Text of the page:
Bonds can be used to diversify a portfolio. Investing in only one asset class increases the risk in a portfolio and spreading one’s investments over several asset classes will help reduce the risk.

Bond funds bring the additional diversification of investing in a basket of bonds, although with the attendant management charge.

In certain economic scenarios, such as a recession, bonds will generally show an inverse correlation in price movements to equities.


Tax benefits


If a bond has at least five years to maturity when the initial investment is made, it can be held in a shares ISA or SIPP, thus ensuring any gross interest from the bond will be paid tax-free. Most bonds also attract no capital gains tax and are exempt from stamp duty.


Benefit from falling interest rates


When an investor buys a bond, the interest rate is fixed until maturity of the bond. If, later on, interest rates fall, the market value of the bond will rise.

Investors will therefore benefit both from a secure income and capital appreciation of their asset.


What are the risks?


Default risk


The risk that the issuer of the bond may be unable to repay the loan.


Market risk


The price of a bond may fluctuate from day to day according the balance of supply and demand in the market. As long as the bond does not need to be sold, this will only create a paper gain or loss. However, if a bond needs to be sold to raise funds while the price is low, the investor may lose some of the initially invested capital.


Issue-specific risk


Many bonds are issued with imbedded features such as “calls”, which enable the issuer to repay the debt ahead of schedule. The holder might thus lose out on interest payments.

As such features are clearly described in the bond prospectus before the bond is sold, investors can avoid such bonds or make contingency plans.


Event risk


Unforeseen events may have a negative impact on the security of the bond. The government may change the tax rules or a technological invention by a competitor may make the bond issuer’s products obsolete. Inflation is also a risk as it will decrease the value of the bond over time.


A bond’s credit rating


The credit rating given to a bond reflects the issuer’s ability to service and repay the debt. The higher a bond’s credit rating, the higher the

‘Bonds rated below BBB are known as ‘non-investment grade’; they can also be known as ‘high yield bonds’ or ‘junk bonds’ – you pays your money and takes your choice.’

likelihood that investors will have their capital returned and receive an income from the bond.

There are two main international credit rating agencies, Moody’s and Standard & Poor’s, that assess the credit rating of government and corporate bonds. Ratings rank from the highest AAA, where the issuer is extremely likely to meet its financial commitments to D, where the issuer is in default.   Standard & Poor’s credit ratings are as follows:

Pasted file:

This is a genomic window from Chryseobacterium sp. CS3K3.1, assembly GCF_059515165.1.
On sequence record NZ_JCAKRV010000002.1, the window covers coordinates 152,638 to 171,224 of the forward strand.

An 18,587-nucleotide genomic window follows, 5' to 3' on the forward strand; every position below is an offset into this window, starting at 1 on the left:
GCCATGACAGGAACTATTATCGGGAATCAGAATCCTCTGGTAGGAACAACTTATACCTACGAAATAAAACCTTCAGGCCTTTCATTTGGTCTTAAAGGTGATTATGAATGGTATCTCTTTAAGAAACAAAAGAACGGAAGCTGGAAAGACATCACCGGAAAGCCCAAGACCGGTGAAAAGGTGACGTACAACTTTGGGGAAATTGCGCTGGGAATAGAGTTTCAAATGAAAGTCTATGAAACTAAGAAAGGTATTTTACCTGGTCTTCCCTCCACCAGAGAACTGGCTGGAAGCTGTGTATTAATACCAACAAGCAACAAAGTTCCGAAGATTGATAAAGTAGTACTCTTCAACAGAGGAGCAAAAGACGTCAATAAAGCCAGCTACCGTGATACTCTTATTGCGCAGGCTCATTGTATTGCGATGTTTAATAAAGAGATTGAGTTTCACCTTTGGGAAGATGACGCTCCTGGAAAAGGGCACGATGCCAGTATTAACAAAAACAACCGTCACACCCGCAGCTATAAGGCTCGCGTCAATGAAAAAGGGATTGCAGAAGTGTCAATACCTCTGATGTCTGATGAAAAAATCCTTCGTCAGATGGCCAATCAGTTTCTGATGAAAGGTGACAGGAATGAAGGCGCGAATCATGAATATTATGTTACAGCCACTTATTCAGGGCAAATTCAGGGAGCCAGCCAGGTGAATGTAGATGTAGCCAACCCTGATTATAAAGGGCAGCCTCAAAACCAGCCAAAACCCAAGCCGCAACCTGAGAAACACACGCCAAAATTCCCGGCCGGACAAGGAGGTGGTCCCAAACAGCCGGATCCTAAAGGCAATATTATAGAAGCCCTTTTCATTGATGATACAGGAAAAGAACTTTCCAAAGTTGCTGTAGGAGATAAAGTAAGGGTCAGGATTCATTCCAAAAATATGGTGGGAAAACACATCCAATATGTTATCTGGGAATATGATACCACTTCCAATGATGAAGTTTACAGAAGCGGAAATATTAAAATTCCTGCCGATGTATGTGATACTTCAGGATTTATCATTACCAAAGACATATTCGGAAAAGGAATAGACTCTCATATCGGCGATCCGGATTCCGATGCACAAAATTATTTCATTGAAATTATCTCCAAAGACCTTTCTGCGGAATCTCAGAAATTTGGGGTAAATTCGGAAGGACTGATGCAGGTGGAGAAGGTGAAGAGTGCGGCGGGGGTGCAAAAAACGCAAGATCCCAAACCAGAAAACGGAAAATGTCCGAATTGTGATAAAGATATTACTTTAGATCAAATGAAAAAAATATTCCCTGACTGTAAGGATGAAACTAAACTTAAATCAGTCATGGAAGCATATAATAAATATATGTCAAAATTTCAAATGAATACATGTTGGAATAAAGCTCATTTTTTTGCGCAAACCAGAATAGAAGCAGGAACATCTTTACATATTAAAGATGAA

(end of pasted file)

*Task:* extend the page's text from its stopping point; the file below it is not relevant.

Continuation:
AAA – extremely strong capacity to meet financial commitments. This is S&P’s highest rating.


AA – very strong capacity to meet financial commitments.


A – strong capacity to meet financial commitments, but somewhat susceptible to adverse economic conditions and changes in circumstances.


BBB – adequate capacity to meet financial commitments, but more subject to adverse economic conditions.


BBB- – considered lowest investment grade by market participants.


BB+ – considered highest speculative grade by market participants.


BB – less vulnerable in the near-term but faces major ongoing uncertainties to adverse business, financial and economic conditions.


B – more vulnerable to adverse business, financial and economic conditions but currently has the capacity to meet financial commitments.


CCC – currently vulnerable and dependent on favorable business, financial and economic conditions to meet financial commitments.


CC – currently highly vulnerable.


C – currently highly vulnerable obligations and other defined circumstances.


D – payment default on financial commitments.


Bonds rated between AAA and BBB are “investment-grade debt”.


Investors managing portfolios where the risk must be minimised, and security of income and capital is paramount, will restrict themselves to bonds rated AAA and AA, with perhaps a few single A investments.

Bonds rated below BBB are known as ‘non-investment grade’. These bonds are of a more speculative nature, and imply a certain degree of risk; they can also be known as ‘high yield bonds’ or ‘junk bonds’ – you pays your money and takes your choice.